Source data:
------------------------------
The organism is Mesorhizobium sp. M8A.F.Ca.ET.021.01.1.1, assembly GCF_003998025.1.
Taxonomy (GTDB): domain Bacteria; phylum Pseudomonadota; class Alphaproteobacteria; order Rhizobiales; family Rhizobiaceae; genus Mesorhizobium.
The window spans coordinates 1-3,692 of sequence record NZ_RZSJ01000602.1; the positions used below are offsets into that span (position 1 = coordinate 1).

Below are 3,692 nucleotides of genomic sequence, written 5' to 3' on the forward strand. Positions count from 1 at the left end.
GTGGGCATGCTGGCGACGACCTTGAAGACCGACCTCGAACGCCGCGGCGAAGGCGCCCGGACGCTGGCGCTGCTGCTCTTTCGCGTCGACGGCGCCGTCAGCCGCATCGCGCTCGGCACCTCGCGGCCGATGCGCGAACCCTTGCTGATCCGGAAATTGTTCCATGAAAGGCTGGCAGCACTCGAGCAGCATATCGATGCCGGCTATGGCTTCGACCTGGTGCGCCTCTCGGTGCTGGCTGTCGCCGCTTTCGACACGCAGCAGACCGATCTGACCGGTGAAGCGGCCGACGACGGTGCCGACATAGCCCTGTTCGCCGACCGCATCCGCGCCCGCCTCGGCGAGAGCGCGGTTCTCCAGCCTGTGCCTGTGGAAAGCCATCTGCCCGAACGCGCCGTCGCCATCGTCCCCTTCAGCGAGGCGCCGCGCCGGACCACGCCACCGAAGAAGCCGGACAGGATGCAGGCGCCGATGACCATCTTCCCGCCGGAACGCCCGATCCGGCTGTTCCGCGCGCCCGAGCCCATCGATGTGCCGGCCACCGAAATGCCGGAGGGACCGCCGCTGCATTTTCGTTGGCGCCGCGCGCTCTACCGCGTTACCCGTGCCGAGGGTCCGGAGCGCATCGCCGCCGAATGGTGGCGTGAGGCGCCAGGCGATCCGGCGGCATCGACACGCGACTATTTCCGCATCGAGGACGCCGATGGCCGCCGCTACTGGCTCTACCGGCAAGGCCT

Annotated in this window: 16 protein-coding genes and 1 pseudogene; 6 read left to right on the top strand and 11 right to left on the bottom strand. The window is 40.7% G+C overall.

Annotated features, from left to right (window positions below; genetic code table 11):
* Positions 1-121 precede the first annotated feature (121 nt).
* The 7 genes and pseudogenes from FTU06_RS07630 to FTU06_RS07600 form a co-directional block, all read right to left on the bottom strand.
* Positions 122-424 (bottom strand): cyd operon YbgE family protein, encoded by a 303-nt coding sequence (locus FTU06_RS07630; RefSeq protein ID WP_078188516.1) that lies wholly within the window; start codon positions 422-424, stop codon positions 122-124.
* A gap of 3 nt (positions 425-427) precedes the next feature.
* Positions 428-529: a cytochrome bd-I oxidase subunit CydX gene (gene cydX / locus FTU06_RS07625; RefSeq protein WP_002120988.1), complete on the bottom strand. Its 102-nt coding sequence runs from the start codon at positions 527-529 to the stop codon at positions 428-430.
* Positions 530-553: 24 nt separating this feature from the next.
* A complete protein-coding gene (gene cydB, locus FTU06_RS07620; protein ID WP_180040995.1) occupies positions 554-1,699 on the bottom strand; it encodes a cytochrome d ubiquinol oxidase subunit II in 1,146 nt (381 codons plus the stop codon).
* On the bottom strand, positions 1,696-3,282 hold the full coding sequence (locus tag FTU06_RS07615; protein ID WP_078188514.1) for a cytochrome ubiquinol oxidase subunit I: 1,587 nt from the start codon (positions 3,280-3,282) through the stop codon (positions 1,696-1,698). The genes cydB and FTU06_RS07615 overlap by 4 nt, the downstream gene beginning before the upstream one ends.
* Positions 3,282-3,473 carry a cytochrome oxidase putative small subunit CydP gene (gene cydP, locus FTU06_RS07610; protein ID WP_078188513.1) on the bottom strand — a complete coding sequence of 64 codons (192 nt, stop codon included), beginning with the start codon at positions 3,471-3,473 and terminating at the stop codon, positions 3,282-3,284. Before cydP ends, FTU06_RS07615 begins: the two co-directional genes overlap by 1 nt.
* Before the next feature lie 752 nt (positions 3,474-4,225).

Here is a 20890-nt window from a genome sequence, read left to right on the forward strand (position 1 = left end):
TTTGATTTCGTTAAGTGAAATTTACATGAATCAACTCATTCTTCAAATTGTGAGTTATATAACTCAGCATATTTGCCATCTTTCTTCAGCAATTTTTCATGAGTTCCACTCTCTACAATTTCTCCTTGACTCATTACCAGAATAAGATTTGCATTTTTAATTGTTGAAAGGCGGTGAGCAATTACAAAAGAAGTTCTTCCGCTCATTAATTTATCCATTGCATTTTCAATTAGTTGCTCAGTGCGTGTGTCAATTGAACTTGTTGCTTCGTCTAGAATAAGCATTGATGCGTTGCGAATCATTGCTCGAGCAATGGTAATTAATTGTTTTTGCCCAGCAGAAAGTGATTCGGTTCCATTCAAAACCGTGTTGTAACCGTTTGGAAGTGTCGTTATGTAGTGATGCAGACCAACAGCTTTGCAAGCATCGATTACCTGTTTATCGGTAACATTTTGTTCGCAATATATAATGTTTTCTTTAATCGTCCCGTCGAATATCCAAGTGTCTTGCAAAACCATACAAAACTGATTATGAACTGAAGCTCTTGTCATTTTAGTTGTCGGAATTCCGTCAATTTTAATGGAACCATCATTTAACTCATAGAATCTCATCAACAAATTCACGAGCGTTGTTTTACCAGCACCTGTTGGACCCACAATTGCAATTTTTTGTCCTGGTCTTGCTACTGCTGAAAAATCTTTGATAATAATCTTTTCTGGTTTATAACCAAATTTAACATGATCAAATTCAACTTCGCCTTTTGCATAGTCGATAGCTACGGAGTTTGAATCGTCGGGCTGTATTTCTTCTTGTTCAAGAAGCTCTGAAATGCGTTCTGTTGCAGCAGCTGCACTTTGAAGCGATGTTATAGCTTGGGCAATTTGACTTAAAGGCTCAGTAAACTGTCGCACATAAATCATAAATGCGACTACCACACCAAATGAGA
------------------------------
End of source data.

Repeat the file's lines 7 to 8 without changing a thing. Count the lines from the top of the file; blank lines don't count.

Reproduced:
Annotated features, from left to right (window positions below; genetic code table 11):
* Positions 1-121 precede the first annotated feature (121 nt).